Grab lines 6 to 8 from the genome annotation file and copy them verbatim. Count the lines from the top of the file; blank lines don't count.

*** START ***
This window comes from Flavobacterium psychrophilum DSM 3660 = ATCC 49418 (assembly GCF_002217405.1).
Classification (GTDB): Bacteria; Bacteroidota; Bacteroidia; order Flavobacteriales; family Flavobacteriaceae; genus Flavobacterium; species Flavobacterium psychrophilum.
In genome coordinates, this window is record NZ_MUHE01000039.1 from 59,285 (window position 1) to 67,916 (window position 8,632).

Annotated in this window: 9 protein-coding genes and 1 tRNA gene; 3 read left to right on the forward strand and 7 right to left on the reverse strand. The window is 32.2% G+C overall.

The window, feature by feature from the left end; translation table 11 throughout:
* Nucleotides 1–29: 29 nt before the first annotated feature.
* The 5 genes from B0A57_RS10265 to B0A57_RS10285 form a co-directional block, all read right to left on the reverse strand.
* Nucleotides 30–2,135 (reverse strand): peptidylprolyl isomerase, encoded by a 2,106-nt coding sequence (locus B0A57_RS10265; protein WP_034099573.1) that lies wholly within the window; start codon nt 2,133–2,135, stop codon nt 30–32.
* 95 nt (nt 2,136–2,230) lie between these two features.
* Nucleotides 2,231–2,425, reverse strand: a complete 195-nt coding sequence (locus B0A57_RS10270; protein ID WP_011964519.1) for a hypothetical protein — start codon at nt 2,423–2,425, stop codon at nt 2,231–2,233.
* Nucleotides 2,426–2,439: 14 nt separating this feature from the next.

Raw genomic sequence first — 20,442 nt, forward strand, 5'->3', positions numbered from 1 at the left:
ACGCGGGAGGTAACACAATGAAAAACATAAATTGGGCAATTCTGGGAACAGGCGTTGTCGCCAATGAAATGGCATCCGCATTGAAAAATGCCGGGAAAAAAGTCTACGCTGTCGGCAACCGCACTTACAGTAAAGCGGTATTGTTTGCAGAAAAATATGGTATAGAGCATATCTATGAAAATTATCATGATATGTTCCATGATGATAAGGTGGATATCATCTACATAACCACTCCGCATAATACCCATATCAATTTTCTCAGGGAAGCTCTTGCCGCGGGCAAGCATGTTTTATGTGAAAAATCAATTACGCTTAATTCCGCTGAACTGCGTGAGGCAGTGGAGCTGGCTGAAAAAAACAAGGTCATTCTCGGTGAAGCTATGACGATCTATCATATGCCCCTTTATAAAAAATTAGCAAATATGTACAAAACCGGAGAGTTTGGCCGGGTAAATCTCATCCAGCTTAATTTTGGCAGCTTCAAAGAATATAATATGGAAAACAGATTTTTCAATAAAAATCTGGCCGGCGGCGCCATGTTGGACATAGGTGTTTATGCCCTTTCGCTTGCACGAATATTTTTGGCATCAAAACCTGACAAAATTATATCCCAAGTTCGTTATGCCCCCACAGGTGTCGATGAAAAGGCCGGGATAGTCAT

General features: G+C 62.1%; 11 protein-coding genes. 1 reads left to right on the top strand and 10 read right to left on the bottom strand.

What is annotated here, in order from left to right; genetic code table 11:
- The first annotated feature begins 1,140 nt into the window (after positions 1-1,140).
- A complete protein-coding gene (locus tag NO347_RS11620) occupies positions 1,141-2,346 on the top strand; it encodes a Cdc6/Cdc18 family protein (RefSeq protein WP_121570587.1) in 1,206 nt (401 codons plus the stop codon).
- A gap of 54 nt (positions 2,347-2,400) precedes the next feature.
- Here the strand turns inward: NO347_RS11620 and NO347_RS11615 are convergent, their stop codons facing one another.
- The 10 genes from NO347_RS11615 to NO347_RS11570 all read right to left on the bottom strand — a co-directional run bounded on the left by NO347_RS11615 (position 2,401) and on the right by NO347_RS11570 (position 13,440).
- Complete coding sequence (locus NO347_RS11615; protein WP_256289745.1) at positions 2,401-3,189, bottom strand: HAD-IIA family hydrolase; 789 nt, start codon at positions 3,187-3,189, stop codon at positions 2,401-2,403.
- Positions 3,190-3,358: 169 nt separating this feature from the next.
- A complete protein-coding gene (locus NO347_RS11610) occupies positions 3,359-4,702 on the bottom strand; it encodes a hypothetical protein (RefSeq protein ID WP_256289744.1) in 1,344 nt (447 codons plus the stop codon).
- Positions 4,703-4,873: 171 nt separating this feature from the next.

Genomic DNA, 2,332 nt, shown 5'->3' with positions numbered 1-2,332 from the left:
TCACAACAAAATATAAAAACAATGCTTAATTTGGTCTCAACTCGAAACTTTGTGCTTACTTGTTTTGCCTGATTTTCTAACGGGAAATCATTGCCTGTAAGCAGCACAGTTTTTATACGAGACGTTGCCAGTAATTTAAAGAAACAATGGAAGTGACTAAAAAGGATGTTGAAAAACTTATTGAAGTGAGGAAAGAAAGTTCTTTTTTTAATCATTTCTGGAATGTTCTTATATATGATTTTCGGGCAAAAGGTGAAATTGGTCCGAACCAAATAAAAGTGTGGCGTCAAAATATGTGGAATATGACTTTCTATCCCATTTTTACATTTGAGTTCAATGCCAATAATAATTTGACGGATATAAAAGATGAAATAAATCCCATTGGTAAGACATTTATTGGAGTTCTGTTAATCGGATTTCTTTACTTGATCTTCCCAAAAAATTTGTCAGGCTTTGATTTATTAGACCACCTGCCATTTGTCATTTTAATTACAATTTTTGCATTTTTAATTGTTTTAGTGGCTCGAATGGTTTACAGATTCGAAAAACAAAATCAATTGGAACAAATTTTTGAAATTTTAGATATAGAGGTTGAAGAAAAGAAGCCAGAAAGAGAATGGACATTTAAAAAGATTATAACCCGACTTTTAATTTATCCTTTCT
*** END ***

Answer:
* Nucleotides 1–29: 29 nt before the first annotated feature.
* The 5 genes from B0A57_RS10265 to B0A57_RS10285 form a co-directional block, all read right to left on the reverse strand.
* Nucleotides 30–2,135 (reverse strand): peptidylprolyl isomerase, encoded by a 2,106-nt coding sequence (locus B0A57_RS10265; protein WP_034099573.1) that lies wholly within the window; start codon nt 2,133–2,135, stop codon nt 30–32.